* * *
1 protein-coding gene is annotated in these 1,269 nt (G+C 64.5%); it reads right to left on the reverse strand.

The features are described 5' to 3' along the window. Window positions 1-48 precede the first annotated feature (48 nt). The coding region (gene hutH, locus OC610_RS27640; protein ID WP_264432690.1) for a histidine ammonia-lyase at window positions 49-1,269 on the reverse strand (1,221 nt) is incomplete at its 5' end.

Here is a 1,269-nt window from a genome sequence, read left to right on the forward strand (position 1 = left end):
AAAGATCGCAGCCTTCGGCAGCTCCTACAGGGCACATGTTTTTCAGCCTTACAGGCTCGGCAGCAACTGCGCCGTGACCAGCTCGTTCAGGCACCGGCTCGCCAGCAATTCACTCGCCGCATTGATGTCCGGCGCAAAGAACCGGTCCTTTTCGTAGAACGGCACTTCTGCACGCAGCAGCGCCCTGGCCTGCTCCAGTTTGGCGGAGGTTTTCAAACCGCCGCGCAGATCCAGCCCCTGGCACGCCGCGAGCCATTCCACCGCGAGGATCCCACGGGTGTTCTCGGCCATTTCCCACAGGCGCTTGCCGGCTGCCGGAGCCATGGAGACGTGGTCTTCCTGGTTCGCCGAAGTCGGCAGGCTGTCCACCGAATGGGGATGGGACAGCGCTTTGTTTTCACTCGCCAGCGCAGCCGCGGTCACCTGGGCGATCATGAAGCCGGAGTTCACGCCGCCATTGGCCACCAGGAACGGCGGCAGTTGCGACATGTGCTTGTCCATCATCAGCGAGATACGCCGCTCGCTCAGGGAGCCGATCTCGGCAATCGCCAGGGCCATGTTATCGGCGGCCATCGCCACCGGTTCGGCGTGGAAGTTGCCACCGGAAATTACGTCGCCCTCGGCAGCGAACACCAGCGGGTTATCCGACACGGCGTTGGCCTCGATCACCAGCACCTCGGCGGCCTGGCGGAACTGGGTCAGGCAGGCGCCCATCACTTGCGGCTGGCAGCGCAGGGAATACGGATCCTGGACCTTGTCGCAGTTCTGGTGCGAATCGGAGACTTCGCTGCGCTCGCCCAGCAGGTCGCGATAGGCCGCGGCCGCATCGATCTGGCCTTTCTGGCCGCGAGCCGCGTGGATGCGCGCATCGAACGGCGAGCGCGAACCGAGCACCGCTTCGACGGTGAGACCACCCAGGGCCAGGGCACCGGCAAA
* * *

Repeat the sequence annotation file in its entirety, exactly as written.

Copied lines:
1 protein-coding gene is annotated in these 1,269 nt (G+C 64.5%); it reads right to left on the reverse strand.

The features are described 5' to 3' along the window. Window positions 1-48 precede the first annotated feature (48 nt). The coding region (gene hutH, locus OC610_RS27640; protein ID WP_264432690.1) for a histidine ammonia-lyase at window positions 49-1,269 on the reverse strand (1,221 nt) is incomplete at its 5' end.

Here is a 1,269-nt window from a genome sequence, read left to right on the forward strand (position 1 = left end):
AAAGATCGCAGCCTTCGGCAGCTCCTACAGGGCACATGTTTTTCAGCCTTACAGGCTCGGCAGCAACTGCGCCGTGACCAGCTCGTTCAGGCACCGGCTCGCCAGCAATTCACTCGCCGCATTGATGTCCGGCGCAAAGAACCGGTCCTTTTCGTAGAACGGCACTTCTGCACGCAGCAGCGCCCTGGCCTGCTCCAGTTTGGCGGAGGTTTTCAAACCGCCGCGCAGATCCAGCCCCTGGCACGCCGCGAGCCATTCCACCGCGAGGATCCCACGGGTGTTCTCGGCCATTTCCCACAGGCGCTTGCCGGCTGCCGGAGCCATGGAGACGTGGTCTTCCTGGTTCGCCGAAGTCGGCAGGCTGTCCACCGAATGGGGATGGGACAGCGCTTTGTTTTCACTCGCCAGCGCAGCCGCGGTCACCTGGGCGATCATGAAGCCGGAGTTCACGCCGCCATTGGCCACCAGGAACGGCGGCAGTTGCGACATGTGCTTGTCCATCATCAGCGAGATACGCCGCTCGCTCAGGGAGCCGATCTCGGCAATCGCCAGGGCCATGTTATCGGCGGCCATCGCCACCGGTTCGGCGTGGAAGTTGCCACCGGAAATTACGTCGCCCTCGGCAGCGAACACCAGCGGGTTATCCGACACGGCGTTGGCCTCGATCACCAGCACCTCGGCGGCCTGGCGGAACTGGGTCAGGCAGGCGCCCATCACTTGCGGCTGGCAGCGCAGGGAATACGGATCCTGGACCTTGTCGCAGTTCTGGTGCGAATCGGAGACTTCGCTGCGCTCGCCCAGCAGGTCGCGATAGGCCGCGGCCGCATCGATCTGGCCTTTCTGGCCGCGAGCCGCGTGGATGCGCGCATCGAACGGCGAGCGCGAACCGAGCACCGCTTCGACGGTGAGACCACCCAGGGCCAGGGCACCGGCAAA